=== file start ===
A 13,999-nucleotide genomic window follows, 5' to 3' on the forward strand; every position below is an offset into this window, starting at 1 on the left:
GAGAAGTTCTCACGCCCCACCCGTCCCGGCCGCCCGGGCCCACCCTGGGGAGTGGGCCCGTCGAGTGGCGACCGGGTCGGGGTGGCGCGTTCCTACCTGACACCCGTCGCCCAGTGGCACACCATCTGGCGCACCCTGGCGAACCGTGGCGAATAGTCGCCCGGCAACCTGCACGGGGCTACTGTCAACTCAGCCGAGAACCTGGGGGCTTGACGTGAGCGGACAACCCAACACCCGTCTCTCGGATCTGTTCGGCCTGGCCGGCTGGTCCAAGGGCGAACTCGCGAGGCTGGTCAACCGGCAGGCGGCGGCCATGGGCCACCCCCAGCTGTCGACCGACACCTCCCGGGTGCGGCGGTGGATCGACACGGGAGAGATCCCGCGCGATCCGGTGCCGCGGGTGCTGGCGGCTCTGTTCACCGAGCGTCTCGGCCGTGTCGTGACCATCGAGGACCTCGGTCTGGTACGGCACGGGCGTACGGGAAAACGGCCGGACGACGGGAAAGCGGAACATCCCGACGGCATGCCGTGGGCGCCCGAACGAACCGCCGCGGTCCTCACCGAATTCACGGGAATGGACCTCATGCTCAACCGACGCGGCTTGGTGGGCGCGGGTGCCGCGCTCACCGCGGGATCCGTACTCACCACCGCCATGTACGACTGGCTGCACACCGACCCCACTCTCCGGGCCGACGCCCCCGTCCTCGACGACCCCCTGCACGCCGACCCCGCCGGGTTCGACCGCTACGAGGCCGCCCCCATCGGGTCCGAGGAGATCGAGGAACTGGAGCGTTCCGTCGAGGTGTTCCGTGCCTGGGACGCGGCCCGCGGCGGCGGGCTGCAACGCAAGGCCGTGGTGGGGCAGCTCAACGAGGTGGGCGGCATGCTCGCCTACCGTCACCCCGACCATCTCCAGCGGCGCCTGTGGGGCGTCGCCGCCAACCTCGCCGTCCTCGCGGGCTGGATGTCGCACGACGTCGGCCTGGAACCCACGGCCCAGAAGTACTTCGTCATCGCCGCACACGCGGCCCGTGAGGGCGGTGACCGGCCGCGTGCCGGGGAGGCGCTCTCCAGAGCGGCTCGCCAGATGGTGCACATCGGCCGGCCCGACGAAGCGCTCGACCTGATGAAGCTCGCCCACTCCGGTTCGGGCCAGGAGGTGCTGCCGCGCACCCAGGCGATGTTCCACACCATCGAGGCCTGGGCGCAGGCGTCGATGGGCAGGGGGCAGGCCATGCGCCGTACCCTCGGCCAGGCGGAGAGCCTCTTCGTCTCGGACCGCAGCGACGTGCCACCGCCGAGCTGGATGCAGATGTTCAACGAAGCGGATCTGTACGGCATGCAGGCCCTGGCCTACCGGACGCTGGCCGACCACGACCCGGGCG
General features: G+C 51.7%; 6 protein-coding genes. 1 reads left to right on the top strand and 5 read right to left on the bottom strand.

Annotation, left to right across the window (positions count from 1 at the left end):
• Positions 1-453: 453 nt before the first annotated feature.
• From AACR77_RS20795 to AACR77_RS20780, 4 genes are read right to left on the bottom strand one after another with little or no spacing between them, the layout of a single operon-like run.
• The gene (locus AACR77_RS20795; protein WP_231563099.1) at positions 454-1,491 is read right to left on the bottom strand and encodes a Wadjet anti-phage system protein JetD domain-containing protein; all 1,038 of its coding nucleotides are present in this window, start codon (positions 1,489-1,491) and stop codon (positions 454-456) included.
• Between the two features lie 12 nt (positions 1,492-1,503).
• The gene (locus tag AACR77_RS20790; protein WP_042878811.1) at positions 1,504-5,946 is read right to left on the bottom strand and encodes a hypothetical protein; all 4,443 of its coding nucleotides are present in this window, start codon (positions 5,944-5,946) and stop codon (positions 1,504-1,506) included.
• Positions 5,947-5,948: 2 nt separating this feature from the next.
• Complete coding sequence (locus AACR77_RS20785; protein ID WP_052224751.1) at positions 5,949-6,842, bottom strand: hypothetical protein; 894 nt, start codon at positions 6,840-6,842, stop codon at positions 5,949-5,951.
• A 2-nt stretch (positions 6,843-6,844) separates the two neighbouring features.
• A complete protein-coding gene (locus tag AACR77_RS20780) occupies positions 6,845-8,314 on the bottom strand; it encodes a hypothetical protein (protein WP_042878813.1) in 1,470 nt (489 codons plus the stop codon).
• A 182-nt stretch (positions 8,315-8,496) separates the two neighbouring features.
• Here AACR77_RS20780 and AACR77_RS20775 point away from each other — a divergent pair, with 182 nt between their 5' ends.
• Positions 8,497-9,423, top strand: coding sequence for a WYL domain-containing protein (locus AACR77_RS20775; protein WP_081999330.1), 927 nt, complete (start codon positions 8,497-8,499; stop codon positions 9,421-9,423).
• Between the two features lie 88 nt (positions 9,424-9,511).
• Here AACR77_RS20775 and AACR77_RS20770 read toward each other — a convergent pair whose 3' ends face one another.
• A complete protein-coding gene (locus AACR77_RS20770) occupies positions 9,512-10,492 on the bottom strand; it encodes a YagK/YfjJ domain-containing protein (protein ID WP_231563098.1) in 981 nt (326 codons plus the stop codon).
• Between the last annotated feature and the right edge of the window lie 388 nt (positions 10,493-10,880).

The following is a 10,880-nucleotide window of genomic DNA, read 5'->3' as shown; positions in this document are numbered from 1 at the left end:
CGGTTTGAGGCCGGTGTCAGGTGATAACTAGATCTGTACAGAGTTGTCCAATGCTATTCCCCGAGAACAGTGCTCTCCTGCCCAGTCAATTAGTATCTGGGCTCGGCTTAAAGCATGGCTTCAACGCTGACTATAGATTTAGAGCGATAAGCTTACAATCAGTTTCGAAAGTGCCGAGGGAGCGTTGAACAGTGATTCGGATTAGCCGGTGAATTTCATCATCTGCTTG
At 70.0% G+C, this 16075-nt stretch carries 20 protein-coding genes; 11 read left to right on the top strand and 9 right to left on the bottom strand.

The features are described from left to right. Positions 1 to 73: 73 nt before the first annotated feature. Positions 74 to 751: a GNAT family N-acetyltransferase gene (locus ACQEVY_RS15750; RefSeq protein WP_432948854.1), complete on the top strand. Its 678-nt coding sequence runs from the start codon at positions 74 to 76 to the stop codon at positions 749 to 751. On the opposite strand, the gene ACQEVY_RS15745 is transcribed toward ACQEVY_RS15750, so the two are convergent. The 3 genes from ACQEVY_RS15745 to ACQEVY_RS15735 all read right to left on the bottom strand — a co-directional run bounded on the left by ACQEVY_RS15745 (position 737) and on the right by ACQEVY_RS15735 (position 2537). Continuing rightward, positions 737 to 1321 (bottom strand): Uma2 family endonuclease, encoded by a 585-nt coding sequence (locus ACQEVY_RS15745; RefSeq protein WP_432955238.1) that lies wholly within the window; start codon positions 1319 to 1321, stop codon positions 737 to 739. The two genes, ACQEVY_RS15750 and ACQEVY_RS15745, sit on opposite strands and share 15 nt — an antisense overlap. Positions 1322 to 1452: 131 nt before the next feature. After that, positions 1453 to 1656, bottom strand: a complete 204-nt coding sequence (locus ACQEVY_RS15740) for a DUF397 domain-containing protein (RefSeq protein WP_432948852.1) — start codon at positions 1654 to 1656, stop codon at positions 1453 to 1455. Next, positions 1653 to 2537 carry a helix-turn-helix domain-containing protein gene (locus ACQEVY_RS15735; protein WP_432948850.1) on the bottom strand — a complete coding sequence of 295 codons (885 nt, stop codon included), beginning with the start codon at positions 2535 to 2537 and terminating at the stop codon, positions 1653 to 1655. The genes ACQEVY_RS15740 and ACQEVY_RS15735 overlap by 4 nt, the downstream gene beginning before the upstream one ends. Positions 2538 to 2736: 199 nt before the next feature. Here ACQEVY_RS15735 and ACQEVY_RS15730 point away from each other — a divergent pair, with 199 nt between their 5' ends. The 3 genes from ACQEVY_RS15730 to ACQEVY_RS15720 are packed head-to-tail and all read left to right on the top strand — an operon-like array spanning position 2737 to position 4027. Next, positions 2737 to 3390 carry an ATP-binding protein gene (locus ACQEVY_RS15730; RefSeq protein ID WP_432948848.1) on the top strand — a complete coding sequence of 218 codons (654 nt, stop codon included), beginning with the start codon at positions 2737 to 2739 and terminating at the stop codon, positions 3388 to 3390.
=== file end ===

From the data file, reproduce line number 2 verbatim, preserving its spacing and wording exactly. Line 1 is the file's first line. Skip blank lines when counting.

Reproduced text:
GAGAAGTTCTCACGCCCCACCCGTCCCGGCCGCCCGGGCCCACCCTGGGGAGTGGGCCCGTCGAGTGGCGACCGGGTCGGGGTGGCGCGTTCCTACCTGACACCCGTCGCCCAGTGGCACACCATCTGGCGCACCCTGGCGAACCGTGGCGAATAGTCGCCCGGCAACCTGCACGGGGCTACTGTCAACTCAGCCGAGAACCTGGGGGCTTGACGTGAGCGGACAACCCAACACCCGTCTCTCGGATCTGTTCGGCCTGGCCGGCTGGTCCAAGGGCGAACTCGCGAGGCTGGTCAACCGGCAGGCGGCGGCCATGGGCCACCCCCAGCTGTCGACCGACACCTCCCGGGTGCGGCGGTGGATCGACACGGGAGAGATCCCGCGCGATCCGGTGCCGCGGGTGCTGGCGGCTCTGTTCACCGAGCGTCTCGGCCGTGTCGTGACCATCGAGGACCTCGGTCTGGTACGGCACGGGCGTACGGGAAAACGGCCGGACGACGGGAAAGCGGAACATCCCGACGGCATGCCGTGGGCGCCCGAACGAACCGCCGCGGTCCTCACCGAATTCACGGGAATGGACCTCATGCTCAACCGACGCGGCTTGGTGGGCGCGGGTGCCGCGCTCACCGCGGGATCCGTACTCACCACCGCCATGTACGACTGGCTGCACACCGACCCCACTCTCCGGGCCGACGCCCCCGTCCTCGACGACCCCCTGCACGCCGACCCCGCCGGGTTCGACCGCTACGAGGCCGCCCCCATCGGGTCCGAGGAGATCGAGGAACTGGAGCGTTCCGTCGAGGTGTTCCGTGCCTGGGACGCGGCCCGCGGCGGCGGGCTGCAACGCAAGGCCGTGGTGGGGCAGCTCAACGAGGTGGGCGGCATGCTCGCCTACCGTCACCCCGACCATCTCCAGCGGCGCCTGTGGGGCGTCGCCGCCAACCTCGCCGTCCTCGCGGGCTGGATGTCGCACGACGTCGGCCTGGAACCCACGGCCCAGAAGTACTTCGTCATCGCCGCACACGCGGCCCGTGAGGGCGGTGACCGGCCGCGTGCCGGGGAGGCGCTCTCCAGAGCGGCTCGCCAGATGGTGCACATCGGCCGGCCCGACGAAGCGCTCGACCTGATGAAGCTCGCCCACTCCGGTTCGGGCCAGGAGGTGCTGCCGCGCACCCAGGCGATGTTCCACACCATCGAGGCCTGGGCGCAGGCGTCGATGGGCAGGGGGCAGGCCATGCGCCGTACCCTCGGCCAGGCGGAGAGCCTCTTCGTCTCGGACCGCAGCGACGTGCCACCGCCGAGCTGGATGCAGATGTTCAACGAAGCGGATCTGTACGGCATGCAGGCCCTGGCCTACCGGACGCTGGCCGACCACGACCCGGGCG